UNIVERSITY PARK, Pa. – Penn State Law in University Park students work alongside faculty in a hands-on atmosphere that takes them beyond the books.
Penn State Law faculty encourage experiential learning – both in courses, and in nine clinics and one practicum – to augment students’ coursework and help them develop the confidence to serve as leaders in a range of legal fields, from criminal defense of indigent populations to international law and legislative advocacy:
- Arts, Sports & Entertainment Law Clinic
- Center for Immigrants' Rights Clinic
- Civil Rights Appellate Clinic
- Entrepreneur Assistance Clinic
- Family Law Clinic
- Indigent Criminal Justice Practicum
- Intellectual Property Clinic
- International Sustainable Development Projects Clinic
- Manglona Lab For Gender and Economic Equity
- Rural Economic Development Clinic
- Veterans and Servicemembers Legal Clinic
In experiential law school programs, students work and earn academic credit as they foster lifelong relationships with peers and mentors. Also, opportunities like the simulations in the National Security Law II course taught by Vice Admiral (Ret.) James W. Houck, the interim dean of Penn State Law and the School of International Affairs, provide students with a sense of what to anticipate in actual national security scenarios.
More than 35% of Penn State Law’s students are employed as student workers, including as research assistants for professors both in the law school and in the clinics, in addition to other roles that provide valuable work experience.
Clinical lessons for criminal defense careers
For students seeking a glimpse into the actual realities of defending indigent clients, the Indigent Criminal Justice Practicum allows them to assist on actual cases under the local Centre County Public Defender’s Office – through a Trial Track and Criminal Appellate/Post-Conviction Track.
Students interview their clients, advise them of their rights, provide legal advice, and represent them in trial court, in addition to negotiating plea offers with the prosecution on their behalf under the supervision of Penn State Law Professor Richard Settgast, a former public defender, and Elizabeth Ramos, a Centre County Assistant Public Defender and adjunct professor at Penn State Law.
Third-year J.D. program student Kimberly M. Lennox said she represents her own clients on a weekly basis.
“Richard and Beth spend six hours each week at the Public Defender’s Office training us, conducting practice exercises, and providing feedback on our performance,” Lennox said. “This degree of experiential learning has provided me with a unique opportunity to practice what I hope becomes my career in an environment with a 2:1 faculty-student ratio and plenty of individualized attention.”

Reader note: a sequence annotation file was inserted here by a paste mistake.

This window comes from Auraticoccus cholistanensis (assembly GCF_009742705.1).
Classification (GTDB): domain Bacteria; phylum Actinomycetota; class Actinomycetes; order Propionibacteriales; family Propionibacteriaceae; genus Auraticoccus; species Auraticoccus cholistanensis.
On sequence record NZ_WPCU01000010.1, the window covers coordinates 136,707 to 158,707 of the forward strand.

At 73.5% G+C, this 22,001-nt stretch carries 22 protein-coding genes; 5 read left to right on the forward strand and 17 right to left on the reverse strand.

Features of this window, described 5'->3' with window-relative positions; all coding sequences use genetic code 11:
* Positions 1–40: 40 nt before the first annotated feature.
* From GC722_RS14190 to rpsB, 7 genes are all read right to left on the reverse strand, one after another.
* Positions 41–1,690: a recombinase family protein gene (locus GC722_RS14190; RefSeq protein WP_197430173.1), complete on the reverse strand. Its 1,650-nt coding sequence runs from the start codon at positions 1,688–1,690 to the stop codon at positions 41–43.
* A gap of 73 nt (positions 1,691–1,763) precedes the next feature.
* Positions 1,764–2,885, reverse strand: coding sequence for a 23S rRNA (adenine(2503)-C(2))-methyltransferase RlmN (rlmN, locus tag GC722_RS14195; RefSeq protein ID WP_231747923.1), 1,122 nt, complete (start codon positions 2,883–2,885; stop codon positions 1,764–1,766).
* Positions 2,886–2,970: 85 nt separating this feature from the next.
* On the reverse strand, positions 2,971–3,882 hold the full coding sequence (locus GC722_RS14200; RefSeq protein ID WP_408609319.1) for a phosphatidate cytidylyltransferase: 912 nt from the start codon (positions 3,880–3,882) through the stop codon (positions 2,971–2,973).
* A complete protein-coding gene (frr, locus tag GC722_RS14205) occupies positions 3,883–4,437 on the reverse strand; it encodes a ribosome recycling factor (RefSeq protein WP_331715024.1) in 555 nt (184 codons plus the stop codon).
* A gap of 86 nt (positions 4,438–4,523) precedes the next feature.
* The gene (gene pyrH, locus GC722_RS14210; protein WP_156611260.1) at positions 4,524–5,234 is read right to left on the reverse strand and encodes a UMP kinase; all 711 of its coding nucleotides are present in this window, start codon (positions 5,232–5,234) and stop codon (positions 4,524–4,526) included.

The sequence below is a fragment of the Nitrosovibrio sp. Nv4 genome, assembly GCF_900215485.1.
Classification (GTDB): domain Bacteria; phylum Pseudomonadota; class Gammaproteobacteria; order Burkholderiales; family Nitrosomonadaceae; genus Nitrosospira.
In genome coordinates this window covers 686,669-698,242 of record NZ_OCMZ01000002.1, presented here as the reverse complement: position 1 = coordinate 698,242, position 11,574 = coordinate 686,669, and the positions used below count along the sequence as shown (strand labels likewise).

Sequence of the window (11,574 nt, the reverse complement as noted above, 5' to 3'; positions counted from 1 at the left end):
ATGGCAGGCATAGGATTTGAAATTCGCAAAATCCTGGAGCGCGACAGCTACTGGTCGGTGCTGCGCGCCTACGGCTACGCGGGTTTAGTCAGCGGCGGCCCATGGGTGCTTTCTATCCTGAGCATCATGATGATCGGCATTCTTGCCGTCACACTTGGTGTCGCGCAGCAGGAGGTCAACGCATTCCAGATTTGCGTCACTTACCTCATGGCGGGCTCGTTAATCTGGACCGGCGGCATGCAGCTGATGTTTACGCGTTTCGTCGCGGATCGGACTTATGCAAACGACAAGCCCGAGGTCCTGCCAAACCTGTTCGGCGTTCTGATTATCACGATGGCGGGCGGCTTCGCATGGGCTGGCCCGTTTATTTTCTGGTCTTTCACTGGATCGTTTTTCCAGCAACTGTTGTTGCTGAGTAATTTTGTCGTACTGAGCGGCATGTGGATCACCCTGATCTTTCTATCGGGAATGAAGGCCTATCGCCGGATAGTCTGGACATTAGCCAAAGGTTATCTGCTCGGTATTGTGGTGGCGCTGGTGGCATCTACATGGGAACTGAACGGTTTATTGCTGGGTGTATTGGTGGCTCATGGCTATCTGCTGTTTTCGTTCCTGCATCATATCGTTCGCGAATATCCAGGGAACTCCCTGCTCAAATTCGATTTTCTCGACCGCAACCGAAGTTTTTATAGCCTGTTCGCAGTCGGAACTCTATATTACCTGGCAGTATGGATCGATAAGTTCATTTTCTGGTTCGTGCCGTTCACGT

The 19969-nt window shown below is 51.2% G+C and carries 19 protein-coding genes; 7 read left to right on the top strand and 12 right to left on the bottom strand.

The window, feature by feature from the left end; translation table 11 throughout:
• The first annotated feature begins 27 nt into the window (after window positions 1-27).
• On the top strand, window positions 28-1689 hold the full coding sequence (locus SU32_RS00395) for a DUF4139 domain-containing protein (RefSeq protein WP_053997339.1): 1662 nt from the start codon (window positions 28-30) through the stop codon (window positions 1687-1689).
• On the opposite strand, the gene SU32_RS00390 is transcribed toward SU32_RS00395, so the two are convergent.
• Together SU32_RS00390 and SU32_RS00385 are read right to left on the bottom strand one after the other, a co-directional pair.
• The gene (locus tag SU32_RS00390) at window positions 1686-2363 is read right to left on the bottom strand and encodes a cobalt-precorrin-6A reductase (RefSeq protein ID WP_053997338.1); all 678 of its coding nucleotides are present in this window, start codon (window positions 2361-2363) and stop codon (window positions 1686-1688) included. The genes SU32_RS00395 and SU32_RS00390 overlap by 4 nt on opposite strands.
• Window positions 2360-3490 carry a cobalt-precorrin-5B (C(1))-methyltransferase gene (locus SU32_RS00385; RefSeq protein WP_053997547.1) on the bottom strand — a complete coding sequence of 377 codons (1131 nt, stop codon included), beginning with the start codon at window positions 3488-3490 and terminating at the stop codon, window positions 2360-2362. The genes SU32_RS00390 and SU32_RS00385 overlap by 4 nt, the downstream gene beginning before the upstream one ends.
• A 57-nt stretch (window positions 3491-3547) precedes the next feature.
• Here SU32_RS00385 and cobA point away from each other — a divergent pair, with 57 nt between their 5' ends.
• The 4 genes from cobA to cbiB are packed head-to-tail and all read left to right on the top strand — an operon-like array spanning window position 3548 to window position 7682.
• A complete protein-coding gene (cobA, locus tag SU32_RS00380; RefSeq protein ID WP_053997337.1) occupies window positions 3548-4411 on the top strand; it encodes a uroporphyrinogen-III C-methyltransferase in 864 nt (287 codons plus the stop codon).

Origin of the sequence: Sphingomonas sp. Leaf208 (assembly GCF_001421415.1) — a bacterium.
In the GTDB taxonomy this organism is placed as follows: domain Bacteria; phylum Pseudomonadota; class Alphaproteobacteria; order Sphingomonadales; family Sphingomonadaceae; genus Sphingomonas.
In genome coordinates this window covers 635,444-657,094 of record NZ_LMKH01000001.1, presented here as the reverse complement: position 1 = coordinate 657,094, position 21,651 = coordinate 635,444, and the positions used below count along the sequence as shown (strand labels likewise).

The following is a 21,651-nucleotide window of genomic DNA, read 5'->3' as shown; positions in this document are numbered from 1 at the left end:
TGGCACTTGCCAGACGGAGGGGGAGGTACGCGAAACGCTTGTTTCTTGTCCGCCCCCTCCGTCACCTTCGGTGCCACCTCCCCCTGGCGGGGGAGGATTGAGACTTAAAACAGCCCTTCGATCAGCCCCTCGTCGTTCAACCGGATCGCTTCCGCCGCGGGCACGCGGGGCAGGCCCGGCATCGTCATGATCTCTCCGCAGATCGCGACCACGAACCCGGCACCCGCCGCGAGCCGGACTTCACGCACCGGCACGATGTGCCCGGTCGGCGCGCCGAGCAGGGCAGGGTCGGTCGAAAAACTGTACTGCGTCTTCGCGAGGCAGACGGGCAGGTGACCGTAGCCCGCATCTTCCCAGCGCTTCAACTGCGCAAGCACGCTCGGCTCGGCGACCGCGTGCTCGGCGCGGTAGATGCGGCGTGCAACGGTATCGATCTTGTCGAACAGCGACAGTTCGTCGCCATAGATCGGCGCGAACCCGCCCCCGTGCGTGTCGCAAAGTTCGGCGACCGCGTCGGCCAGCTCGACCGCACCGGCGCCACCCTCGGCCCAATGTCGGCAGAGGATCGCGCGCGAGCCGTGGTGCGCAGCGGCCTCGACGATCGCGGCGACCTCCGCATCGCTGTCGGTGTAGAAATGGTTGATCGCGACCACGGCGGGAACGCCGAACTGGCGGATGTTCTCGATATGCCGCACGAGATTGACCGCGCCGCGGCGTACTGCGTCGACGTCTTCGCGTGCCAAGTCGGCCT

Professor Settgast, a Penn State Law alumnus, has mentored students through the Indigent Criminal Justice Practicum since co-founding it nine years ago. The group now includes dozens of alumni working as public defenders and trial attorneys in a range of jurisdictions in Pennsylvania and across the country.
“As they get experience in court, as they represent clients and argue before judges and juries, you really see the law student fall away as they discover how to proceed as a professional attorney,” Settgast said. “The students who have gone through this clinic are growing in number and making an impact.”
Law school innovations include DA’s veteran mentorship program
For third-year law student and Army veteran Dan Clarke, the idea to establish a veteran treatment court in Centre County came through the requests of local servicemembers and veterans who wanted to provide a legal mechanism to address veterans involved in the criminal justice system.
Clarke works as a research assistant for Michele Vollmer, the law school’s associate dean for clinics and experiential learning and director of the Veterans and Servicemembers Legal Clinic. They began meeting with local veterans, lawyers, and members of the Penn State community more than two years ago to identify the issues facing veterans involved in the criminal justice system.
Through 2020, Clarke and a group of veterans and advocates worked collaboratively with Centre County District Attorney Bernie Cantorna to establish what would become the Centre County Veterans Mentorship Program and the DA’s Veteran Treatment Track Initiative. Following months of research and discussions with surrounding county courts, judges, and courts in other states, the team established a mentorship program that assists veterans in completing tasks necessary for them to succeed in their treatment track.